Originally Posted by DHK
I'm not the best student of history... but I wonder what would've happened if Harvey happened in the 60's - before 401(k) plans? (They were introduced with ERISA
in the early 70's, if I remember correctly.)
It's not like pensions are liquid.
Most people had money in the bank or under the mattress. Savings wasn't just a catchy phrase.
As a banker, you should have seen that your Depression Era clients generally kept much more liquid or near liquid savings than any other group.
If we are going to go all negative here, let's lay it all out. If it wasn't for legislation and IRS rules restricted access to 401ks and IRAs, most people wouldn't have even the small balance they do.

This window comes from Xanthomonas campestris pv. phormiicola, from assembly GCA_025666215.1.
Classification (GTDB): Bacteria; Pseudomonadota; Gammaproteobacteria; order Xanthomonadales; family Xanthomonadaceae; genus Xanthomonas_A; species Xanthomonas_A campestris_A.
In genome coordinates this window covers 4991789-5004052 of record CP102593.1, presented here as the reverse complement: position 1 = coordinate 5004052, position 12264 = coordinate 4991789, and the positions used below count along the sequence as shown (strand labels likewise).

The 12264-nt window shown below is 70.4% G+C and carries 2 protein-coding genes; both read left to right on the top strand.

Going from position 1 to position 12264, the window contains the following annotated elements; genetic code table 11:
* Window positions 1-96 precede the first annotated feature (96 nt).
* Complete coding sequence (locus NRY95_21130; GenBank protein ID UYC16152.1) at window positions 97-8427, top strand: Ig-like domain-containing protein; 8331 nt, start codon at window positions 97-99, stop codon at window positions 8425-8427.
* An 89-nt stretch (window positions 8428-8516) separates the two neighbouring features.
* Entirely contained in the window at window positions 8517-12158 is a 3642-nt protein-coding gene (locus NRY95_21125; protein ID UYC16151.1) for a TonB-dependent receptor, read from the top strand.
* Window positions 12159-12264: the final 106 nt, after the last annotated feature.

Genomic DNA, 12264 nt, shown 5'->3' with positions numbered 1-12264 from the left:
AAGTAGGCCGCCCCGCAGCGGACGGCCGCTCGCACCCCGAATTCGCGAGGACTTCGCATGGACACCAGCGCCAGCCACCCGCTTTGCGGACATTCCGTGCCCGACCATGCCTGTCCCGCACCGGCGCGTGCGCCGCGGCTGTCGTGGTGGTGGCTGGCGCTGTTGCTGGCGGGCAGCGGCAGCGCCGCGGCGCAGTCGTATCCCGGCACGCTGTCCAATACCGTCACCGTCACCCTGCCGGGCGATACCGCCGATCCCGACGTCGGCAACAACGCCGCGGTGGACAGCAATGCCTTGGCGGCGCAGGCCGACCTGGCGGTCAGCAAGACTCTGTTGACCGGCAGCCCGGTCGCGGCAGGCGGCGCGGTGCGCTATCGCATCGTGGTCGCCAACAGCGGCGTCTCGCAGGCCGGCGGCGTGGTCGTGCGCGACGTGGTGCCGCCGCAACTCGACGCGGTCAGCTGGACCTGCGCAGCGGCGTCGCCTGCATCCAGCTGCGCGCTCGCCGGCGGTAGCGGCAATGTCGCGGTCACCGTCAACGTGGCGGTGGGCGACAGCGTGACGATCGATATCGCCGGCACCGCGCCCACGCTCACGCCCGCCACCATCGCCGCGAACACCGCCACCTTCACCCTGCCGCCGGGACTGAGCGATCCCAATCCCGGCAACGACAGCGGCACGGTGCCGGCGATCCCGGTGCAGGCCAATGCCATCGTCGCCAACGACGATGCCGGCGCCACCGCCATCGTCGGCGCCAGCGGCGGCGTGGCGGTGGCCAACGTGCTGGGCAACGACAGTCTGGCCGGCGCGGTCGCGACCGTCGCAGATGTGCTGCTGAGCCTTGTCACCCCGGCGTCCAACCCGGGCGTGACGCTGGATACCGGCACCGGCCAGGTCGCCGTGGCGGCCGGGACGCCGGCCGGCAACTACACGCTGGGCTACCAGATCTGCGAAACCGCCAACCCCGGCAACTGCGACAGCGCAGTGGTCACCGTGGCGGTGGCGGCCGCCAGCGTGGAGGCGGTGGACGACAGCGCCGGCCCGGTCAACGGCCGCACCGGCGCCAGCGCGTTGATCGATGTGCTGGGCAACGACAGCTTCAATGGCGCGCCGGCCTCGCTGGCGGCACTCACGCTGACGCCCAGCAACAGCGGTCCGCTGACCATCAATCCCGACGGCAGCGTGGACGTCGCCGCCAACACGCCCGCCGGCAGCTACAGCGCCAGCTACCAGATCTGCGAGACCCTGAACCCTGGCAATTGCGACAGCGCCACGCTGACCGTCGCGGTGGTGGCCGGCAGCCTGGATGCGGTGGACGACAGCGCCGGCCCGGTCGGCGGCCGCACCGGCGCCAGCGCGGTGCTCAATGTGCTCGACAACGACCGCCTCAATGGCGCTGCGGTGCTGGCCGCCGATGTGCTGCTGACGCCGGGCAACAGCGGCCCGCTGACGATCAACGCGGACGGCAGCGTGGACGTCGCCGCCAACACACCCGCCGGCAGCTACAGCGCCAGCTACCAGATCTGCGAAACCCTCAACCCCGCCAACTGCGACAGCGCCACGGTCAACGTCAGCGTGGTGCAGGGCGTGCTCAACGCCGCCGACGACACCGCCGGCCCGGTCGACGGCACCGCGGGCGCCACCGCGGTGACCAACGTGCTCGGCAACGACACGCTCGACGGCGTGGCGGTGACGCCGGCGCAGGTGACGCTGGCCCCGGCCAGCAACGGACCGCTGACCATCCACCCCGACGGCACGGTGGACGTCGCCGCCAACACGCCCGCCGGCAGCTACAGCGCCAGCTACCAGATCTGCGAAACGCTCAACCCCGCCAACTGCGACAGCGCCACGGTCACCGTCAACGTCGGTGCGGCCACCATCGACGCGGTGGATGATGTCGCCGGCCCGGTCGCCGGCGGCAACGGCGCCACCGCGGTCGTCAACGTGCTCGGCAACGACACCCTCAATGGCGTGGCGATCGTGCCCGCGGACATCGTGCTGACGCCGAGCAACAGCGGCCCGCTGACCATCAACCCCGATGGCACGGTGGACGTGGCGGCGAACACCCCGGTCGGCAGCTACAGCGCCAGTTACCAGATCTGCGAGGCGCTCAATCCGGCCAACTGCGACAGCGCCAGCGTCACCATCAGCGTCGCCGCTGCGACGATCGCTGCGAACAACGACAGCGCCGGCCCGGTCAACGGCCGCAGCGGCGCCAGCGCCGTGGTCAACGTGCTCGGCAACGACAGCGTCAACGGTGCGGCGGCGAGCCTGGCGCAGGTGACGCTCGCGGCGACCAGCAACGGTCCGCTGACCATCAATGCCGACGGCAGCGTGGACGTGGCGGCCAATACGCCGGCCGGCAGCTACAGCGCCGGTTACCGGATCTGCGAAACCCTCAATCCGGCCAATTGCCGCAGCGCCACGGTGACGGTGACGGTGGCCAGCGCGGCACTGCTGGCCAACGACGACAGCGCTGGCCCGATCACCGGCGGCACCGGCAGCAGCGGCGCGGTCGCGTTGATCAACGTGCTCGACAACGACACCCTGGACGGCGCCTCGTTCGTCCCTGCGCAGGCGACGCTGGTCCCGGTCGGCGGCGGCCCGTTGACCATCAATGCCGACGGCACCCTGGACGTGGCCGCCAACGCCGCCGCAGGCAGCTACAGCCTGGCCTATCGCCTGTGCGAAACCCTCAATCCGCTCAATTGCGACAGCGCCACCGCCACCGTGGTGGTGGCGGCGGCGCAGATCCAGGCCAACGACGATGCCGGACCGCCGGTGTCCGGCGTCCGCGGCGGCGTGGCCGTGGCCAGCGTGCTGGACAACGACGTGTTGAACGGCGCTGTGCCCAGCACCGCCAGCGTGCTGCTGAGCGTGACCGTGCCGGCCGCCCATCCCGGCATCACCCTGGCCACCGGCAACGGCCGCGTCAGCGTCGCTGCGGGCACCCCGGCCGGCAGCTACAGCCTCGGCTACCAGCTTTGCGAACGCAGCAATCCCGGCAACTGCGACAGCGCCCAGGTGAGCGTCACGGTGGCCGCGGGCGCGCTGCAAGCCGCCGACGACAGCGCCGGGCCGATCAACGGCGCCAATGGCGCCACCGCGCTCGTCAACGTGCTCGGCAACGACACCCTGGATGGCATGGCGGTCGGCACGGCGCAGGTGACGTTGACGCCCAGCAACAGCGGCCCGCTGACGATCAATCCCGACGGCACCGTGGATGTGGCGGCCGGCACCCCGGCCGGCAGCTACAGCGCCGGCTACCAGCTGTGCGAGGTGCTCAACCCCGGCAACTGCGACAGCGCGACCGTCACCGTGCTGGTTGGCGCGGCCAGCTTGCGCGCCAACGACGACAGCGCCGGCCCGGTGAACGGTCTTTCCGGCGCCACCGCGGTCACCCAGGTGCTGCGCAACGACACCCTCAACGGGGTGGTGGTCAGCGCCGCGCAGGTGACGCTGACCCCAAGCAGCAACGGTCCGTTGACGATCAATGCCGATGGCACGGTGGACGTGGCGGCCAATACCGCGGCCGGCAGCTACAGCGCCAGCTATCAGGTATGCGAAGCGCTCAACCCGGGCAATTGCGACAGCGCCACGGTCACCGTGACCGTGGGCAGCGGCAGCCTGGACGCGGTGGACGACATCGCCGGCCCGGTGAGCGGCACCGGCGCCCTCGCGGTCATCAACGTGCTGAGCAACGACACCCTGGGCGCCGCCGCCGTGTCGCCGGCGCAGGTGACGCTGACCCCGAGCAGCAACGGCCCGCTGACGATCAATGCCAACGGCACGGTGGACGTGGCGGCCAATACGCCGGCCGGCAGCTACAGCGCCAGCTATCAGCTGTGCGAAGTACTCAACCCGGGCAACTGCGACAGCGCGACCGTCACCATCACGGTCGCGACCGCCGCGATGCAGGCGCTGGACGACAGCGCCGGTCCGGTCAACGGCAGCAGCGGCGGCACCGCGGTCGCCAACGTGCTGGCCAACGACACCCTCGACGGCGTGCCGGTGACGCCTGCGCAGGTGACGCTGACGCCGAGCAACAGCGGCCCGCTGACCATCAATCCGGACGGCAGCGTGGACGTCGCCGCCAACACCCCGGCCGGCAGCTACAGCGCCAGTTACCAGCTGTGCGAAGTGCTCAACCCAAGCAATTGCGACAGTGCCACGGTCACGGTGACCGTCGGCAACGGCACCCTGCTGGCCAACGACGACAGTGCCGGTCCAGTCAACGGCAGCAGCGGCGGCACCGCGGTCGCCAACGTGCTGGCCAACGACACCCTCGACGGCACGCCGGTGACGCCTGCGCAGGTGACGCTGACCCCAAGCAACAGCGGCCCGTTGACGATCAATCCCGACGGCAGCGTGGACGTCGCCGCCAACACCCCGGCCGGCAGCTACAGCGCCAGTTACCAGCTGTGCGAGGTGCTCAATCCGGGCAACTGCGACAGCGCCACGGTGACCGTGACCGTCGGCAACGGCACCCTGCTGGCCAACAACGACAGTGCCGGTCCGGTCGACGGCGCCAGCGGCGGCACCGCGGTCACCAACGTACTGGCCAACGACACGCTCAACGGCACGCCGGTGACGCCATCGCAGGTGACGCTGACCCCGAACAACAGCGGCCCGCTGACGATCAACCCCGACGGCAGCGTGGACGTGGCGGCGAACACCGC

I will never forget the agent I worked with at Mass when I first started. His father was the branch manager. We were having lunch with a prospect and when the guy brought up savings and liquidity, he just said he'd borrow from his home equity. This was back in 2009 or so.
When life goes bad, banks are not going to be standing in line to loan you money, having some savings is a good thing.
The IRS restricting access to retirement savings is a good thing, and loosening access after a major disaster is also a good thing.